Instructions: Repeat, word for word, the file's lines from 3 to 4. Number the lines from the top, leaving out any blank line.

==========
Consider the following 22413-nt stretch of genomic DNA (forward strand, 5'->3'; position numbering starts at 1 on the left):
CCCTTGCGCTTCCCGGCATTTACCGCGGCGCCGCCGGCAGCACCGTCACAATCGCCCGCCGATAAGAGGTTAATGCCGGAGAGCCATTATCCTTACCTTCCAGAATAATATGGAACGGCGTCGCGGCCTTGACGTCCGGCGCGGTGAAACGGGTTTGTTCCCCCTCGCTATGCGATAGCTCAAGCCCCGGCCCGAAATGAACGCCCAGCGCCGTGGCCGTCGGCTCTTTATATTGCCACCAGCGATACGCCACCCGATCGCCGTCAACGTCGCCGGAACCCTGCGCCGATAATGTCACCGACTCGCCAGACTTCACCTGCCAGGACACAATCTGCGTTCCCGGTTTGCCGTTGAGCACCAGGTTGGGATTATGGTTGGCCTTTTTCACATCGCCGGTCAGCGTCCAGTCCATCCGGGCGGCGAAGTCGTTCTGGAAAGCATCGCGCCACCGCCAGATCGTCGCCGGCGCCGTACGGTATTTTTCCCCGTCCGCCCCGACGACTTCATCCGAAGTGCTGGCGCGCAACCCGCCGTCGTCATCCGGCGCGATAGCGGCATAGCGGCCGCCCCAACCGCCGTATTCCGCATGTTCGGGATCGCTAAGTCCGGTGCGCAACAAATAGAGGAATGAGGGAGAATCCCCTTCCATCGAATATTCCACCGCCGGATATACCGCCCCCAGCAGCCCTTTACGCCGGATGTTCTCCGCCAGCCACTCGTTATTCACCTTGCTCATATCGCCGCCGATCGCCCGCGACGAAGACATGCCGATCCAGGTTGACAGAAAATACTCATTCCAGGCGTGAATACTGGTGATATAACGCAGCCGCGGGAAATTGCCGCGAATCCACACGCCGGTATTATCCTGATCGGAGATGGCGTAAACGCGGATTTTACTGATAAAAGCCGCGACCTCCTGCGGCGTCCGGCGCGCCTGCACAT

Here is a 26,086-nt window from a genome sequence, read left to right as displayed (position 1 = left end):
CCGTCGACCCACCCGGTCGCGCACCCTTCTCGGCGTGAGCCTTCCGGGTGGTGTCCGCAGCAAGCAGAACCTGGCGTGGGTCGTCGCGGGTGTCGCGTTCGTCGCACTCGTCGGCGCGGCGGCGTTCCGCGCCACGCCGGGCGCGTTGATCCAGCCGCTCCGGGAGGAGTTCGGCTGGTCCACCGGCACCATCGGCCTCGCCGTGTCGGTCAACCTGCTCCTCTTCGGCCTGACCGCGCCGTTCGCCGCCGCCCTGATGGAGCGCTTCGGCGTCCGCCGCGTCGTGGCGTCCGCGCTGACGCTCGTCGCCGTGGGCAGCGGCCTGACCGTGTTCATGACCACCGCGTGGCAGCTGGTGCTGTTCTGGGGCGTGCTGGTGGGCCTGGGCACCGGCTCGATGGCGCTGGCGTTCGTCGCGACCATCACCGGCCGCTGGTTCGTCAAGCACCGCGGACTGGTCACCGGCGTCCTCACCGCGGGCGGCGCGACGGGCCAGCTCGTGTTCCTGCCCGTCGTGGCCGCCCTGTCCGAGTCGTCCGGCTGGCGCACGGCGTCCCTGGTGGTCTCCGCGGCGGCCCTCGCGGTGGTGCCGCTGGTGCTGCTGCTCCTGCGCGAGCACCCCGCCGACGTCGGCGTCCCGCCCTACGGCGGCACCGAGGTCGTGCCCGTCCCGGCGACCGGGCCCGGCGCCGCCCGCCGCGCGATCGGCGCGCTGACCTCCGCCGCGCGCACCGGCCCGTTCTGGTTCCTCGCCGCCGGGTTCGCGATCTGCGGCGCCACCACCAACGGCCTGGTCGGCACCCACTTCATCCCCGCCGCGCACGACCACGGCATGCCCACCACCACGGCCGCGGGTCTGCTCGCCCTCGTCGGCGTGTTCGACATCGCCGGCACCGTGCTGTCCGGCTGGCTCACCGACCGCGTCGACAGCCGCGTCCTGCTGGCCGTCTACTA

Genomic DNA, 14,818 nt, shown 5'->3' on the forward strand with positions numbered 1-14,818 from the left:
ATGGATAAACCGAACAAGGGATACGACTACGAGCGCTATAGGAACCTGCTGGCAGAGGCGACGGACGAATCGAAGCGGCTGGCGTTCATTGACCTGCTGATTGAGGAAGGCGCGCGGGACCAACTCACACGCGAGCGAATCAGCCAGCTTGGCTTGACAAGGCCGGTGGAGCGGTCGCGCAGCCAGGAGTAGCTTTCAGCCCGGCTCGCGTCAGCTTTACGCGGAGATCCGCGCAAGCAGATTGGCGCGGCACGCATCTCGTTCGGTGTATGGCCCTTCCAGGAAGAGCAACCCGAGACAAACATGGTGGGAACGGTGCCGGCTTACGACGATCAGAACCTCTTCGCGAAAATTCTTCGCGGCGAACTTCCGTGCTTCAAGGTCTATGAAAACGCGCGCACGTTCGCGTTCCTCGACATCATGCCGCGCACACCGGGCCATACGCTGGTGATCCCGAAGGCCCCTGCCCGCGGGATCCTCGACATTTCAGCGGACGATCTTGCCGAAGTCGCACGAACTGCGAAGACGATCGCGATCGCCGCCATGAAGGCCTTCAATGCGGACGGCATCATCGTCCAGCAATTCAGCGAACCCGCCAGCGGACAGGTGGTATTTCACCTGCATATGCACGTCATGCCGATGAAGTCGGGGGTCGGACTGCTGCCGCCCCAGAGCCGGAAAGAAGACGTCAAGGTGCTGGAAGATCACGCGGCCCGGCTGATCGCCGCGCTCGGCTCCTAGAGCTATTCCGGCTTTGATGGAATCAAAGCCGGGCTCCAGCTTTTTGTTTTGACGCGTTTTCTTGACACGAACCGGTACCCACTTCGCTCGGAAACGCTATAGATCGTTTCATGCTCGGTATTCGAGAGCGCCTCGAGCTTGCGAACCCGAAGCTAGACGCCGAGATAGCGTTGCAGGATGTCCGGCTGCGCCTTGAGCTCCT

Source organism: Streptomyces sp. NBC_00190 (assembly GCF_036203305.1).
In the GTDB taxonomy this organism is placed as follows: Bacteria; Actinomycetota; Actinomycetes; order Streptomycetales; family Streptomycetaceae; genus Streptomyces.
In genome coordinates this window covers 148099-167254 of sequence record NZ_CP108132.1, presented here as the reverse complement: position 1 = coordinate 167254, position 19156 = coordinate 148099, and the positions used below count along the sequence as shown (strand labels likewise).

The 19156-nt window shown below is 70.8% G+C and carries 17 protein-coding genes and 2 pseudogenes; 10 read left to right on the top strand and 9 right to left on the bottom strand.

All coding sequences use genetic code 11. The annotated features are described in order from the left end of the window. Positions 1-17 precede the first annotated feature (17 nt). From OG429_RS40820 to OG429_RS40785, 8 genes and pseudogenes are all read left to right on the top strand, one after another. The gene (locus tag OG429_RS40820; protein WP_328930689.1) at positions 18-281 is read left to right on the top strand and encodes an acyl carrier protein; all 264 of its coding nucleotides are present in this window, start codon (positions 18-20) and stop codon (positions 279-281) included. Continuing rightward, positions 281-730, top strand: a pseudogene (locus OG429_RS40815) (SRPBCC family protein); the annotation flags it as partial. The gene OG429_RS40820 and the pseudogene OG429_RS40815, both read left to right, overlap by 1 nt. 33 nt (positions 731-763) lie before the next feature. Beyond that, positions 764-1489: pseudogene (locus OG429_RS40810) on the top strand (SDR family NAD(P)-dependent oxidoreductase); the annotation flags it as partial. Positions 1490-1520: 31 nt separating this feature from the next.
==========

Here is a 26,086-nt window from a genome sequence, read left to right as displayed (position 1 = left end):
CCGTCGACCCACCCGGTCGCGCACCCTTCTCGGCGTGAGCCTTCCGGGTGGTGTCCGCAGCAAGCAGAACCTGGCGTGGGTCGTCGCGGGTGTCGCGTTCGTCGCACTCGTCGGCGCGGCGGCGTTCCGCGCCACGCCGGGCGCGTTGATCCAGCCGCTCCGGGAGGAGTTCGGCTGGTCCACCGGCACCATCGGCCTCGCCGTGTCGGTCAACCTGCTCCTCTTCGGCCTGACCGCGCCGTTCGCCGCCGCCCTGATGGAGCGCTTCGGCGTCCGCCGCGTCGTGGCGTCCGCGCTGACGCTCGTCGCCGTGGGCAGCGGCCTGACCGTGTTCATGACCACCGCGTGGCAGCTGGTGCTGTTCTGGGGCGTGCTGGTGGGCCTGGGCACCGGCTCGATGGCGCTGGCGTTCGTCGCGACCATCACCGGCCGCTGGTTCGTCAAGCACCGCGGACTGGTCACCGGCGTCCTCACCGCGGGCGGCGCGACGGGCCAGCTCGTGTTCCTGCCCGTCGTGGCCGCCCTGTCCGAGTCGTCCGGCTGGCGCACGGCGTCCCTGGTGGTCTCCGCGGCGGCCCTCGCGGTGGTGCCGCTGGTGCTGCTGCTCCTGCGCGAGCACCCCGCCGACGTCGGCGTCCCGCCCTACGGCGGCACCGAGGTCGTGCCCGTCCCGGCGACCGGGCCCGGCGCCGCCCGCCGCGCGATCGGCGCGCTGACCTCCGCCGCGCGCACCGGCCCGTTCTGGTTCCTCGCCGCCGGGTTCGCGATCTGCGGCGCCACCACCAACGGCCTGGTCGGCACCCACTTCATCCCCGCCGCGCACGACCACGGCATGCCCACCACCACGGCCGCGGGTCTGCTCGCCCTCGTCGGCGTGTTCGACATCGCCGGCACCGTGCTGTCCGGCTGGCTCACCGACCGCGTCGACAGCCGCGTCCTGCTGGCCGTCTACTA